Nothing to be transcribed on this page (40)

41

2 B must be cut to get the first

i.k., & one B must be left ap-

parently uncut.

Tait says there are 8 knots with

7c. Two of these are the r.k. S2 __7b__ 7c

& the 7c. T.H. What are the other 5 on

1z? And why is it that only 1 i.k.

can be formed from S2 __5b__ 5c & 7 i.ks from__7b__ 7c ?

According to Tait’s series the knots

are 5c 2k

6c 4k

7c 8k

The series 2,4,8 may be continued 16,

32, 64, & so on, ~~or it may be the series~~

but it seems improbable that this should

be so. If however it is so it smashes

the B-2 theory above.

42

[Caption: What is this]

Cf V. 203.

If the ring in the knot opposite were

a metal ring & the cord cut at the

twist, this knot would form rather a

good mooring knot of the Larks Head

order, thus:-~~B~~ Either end ~~will~~ *^ may*

[run?] *be strained* & I believe

this to be a new~~knot~~ *^ hitch*. If __a__ were

taken through the

left hand bight it would form an ordinary

running knot. If through the right hand

bight, a figure of 8. If instead of __a__ a

bight were put down, it might serve as a

signal hitch &c. since on pulling __a__ out

& straining __b__, the hitch runs out.

43

In * ^ any knot of* S2 the effect of a twist & join

over it (2 adjacent B cut) is to

reproduce the knot preceding it

in the series.

Try effect on S3 __4b__ 8c

Here an i.k.of 7c on 2z is produced.

a circle interlaced with ~~an [ounce?]~~. By cutting the twisted bight

bend

& the circle bight & joining the

following plait is obtained on 1z, 7c.

This cannot be joined up & made into

Nothing to be transcribed on this page (44)

45

an r.k.without obliterating

2c.

Of course this plait could be

obtained directly from S_{3} ^{4b}/_{8c} thus :-

Here on a 1z k. 2 adjacent bights

have been cut & the alternate parts

x & 2, 1 & 3, joined without alternate

crossings, producing an i.k. of

c – 1 crossings = 7 on 1z.

Therefore among knots of 7c are

S_{2 } ^{7b}/_{7c}, the T.H; & this i.k. plait.

Presumably every 1z. k in S_{3}

could be similarly made to produce

an i.k. on 1z. with 1c. less than

the number. (S_{3} ^{5b}/_{10c} & S_{3} ^{7b}/_{14c} can.)

Nothing to be transcribed on this page (46)

47__Question of rings.__ See p91.

A ring is formed in the following cases:-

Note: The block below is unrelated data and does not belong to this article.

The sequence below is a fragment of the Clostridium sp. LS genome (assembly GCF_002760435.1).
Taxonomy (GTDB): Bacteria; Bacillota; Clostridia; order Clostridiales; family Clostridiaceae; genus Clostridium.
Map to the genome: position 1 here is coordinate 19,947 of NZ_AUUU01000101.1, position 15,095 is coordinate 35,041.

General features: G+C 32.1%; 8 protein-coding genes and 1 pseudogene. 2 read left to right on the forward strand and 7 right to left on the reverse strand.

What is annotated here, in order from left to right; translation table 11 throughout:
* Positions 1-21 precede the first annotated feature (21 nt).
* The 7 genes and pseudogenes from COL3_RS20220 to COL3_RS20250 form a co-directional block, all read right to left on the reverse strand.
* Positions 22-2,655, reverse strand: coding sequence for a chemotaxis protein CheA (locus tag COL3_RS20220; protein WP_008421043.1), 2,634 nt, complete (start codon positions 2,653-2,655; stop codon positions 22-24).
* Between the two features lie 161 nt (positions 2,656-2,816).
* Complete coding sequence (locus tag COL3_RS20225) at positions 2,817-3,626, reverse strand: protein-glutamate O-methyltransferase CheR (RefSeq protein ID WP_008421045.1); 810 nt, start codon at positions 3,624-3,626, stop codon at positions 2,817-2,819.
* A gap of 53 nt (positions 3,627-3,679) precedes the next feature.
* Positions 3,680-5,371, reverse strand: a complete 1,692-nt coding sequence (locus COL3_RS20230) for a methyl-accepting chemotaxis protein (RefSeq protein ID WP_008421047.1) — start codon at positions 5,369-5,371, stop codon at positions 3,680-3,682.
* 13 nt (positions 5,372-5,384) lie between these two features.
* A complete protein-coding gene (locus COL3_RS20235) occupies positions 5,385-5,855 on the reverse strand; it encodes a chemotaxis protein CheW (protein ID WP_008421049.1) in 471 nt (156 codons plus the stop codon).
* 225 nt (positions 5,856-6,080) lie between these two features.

S_{2}^{2b}/_{2c} no 1 & no 4 (exists as such)^{3b}/_{3c} 1,4.^{4b}/_{4c} 1,4; - 1,8 (exists)^{5b}/_{5c} 1,4; 1,8^{6b}/_{6c} 1,4; 1,8; - 1-12 (exists)^{7b}/_{7c} 1,4; 1,8; 1,12; & so on from

which it appears that any part with numeral __x__* ^y* joined to any other

part with numeral __x__* ^y* + (M2 X n-1)

gives a ring.

S_{3}^{3b}/_{3c} 1 + ~~12~~ *^ 6* (exists)^{4b}/_{8c} 1 + 6^{5b}/_{10c} 1, 6;

Nothing __in ink__ to be transcribed on this page (48) only some rough pencil jottings of formulae

49

(S_{3} cot^{d})^{6b}/_{6c} 1,6; - 1,12 (exists)^{7b}/_{14c} 1,6; 1,12;

^{8b}/_{16c} 1,6; 1,12;^{9b}/_{18c} 1,6; 1,12; - 1,18 (exists)^{10b}/_{20c} 1,6; 1,12; 1,18. & so on, from which

it appears that any part with a

numeral __x__*^ y* joined to any other part

with numeral __x__*^ y* - (M2 X ~~S~~ n) – 1 gives a

ring.

May the formula be stated generally

thus:- Rings are formed when __x__ is

joined to (M2 X n) – 1? (M2 being any

multiple of 2)

Take S_{4} ^{6b}/_{18c} . Here 1 + 4, 12 + 5 give

rings. According to the rule, 1 + (M2 X 4)

gives any rings, i.e. 1 + 8, 1 + 16 &c. Here 1 + 8 does

give a ring. 1 + 16 does not exist. The rule

holds good, but is not comprehensive enough.

No text __in ink__ to be transcribed on this page (50) only some rough pencil jottings of formulae under pencilled sketches

51

1 + 4 points to S_{2}, & it is to be

noted that S_{4} ^{6b}/_{18c} is on 2z -

In S_{4} ^{9b}/_{27c}, 1 + 4 also gives a ring